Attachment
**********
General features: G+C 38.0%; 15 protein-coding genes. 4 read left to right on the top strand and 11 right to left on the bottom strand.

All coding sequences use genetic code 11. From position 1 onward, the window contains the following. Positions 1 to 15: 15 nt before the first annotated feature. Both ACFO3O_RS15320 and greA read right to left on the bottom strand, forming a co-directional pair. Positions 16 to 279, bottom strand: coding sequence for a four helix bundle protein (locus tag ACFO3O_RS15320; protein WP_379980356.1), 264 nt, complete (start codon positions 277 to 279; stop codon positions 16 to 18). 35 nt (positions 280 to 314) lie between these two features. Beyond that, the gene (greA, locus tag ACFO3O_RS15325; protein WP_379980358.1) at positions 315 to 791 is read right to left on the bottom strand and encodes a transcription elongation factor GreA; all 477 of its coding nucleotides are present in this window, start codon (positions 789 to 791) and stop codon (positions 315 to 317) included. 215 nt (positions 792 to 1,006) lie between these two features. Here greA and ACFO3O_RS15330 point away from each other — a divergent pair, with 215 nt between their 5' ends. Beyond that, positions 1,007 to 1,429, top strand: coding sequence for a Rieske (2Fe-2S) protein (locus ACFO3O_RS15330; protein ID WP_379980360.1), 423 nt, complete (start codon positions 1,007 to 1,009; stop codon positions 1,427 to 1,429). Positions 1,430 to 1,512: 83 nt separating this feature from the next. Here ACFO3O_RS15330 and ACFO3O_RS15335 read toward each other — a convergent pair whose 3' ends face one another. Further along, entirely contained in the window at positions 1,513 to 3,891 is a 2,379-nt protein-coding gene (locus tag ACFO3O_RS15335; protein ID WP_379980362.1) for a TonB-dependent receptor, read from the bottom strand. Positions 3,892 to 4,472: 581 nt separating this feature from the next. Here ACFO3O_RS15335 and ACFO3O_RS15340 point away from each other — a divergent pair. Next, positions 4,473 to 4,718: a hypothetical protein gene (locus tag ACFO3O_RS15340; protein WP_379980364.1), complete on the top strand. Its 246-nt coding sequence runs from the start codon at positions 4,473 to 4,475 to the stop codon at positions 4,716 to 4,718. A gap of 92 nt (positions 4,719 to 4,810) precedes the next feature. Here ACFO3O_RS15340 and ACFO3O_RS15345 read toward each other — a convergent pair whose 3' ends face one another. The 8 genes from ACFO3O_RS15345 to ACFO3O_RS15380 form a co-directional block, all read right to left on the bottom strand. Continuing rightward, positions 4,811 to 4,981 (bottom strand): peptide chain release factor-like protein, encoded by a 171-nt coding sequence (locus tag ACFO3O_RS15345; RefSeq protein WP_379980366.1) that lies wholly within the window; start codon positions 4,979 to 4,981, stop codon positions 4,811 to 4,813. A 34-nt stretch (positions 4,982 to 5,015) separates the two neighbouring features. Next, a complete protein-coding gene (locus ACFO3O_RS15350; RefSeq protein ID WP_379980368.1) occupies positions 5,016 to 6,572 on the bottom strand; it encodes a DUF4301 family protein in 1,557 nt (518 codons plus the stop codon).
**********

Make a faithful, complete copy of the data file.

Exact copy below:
General features: G+C 38.0%; 15 protein-coding genes. 4 read left to right on the top strand and 11 right to left on the bottom strand.

All coding sequences use genetic code 11. From position 1 onward, the window contains the following. Positions 1 to 15: 15 nt before the first annotated feature. Both ACFO3O_RS15320 and greA read right to left on the bottom strand, forming a co-directional pair. Positions 16 to 279, bottom strand: coding sequence for a four helix bundle protein (locus tag ACFO3O_RS15320; protein WP_379980356.1), 264 nt, complete (start codon positions 277 to 279; stop codon positions 16 to 18). 35 nt (positions 280 to 314) lie between these two features. Beyond that, the gene (greA, locus tag ACFO3O_RS15325; protein WP_379980358.1) at positions 315 to 791 is read right to left on the bottom strand and encodes a transcription elongation factor GreA; all 477 of its coding nucleotides are present in this window, start codon (positions 789 to 791) and stop codon (positions 315 to 317) included. 215 nt (positions 792 to 1,006) lie between these two features. Here greA and ACFO3O_RS15330 point away from each other — a divergent pair, with 215 nt between their 5' ends. Beyond that, positions 1,007 to 1,429, top strand: coding sequence for a Rieske (2Fe-2S) protein (locus ACFO3O_RS15330; protein ID WP_379980360.1), 423 nt, complete (start codon positions 1,007 to 1,009; stop codon positions 1,427 to 1,429). Positions 1,430 to 1,512: 83 nt separating this feature from the next. Here ACFO3O_RS15330 and ACFO3O_RS15335 read toward each other — a convergent pair whose 3' ends face one another. Further along, entirely contained in the window at positions 1,513 to 3,891 is a 2,379-nt protein-coding gene (locus tag ACFO3O_RS15335; protein ID WP_379980362.1) for a TonB-dependent receptor, read from the bottom strand. Positions 3,892 to 4,472: 581 nt separating this feature from the next. Here ACFO3O_RS15335 and ACFO3O_RS15340 point away from each other — a divergent pair. Next, positions 4,473 to 4,718: a hypothetical protein gene (locus tag ACFO3O_RS15340; protein WP_379980364.1), complete on the top strand. Its 246-nt coding sequence runs from the start codon at positions 4,473 to 4,475 to the stop codon at positions 4,716 to 4,718. A gap of 92 nt (positions 4,719 to 4,810) precedes the next feature. Here ACFO3O_RS15340 and ACFO3O_RS15345 read toward each other — a convergent pair whose 3' ends face one another. The 8 genes from ACFO3O_RS15345 to ACFO3O_RS15380 form a co-directional block, all read right to left on the bottom strand. Continuing rightward, positions 4,811 to 4,981 (bottom strand): peptide chain release factor-like protein, encoded by a 171-nt coding sequence (locus tag ACFO3O_RS15345; RefSeq protein WP_379980366.1) that lies wholly within the window; start codon positions 4,979 to 4,981, stop codon positions 4,811 to 4,813. A 34-nt stretch (positions 4,982 to 5,015) separates the two neighbouring features. Next, a complete protein-coding gene (locus ACFO3O_RS15350; RefSeq protein ID WP_379980368.1) occupies positions 5,016 to 6,572 on the bottom strand; it encodes a DUF4301 family protein in 1,557 nt (518 codons plus the stop codon).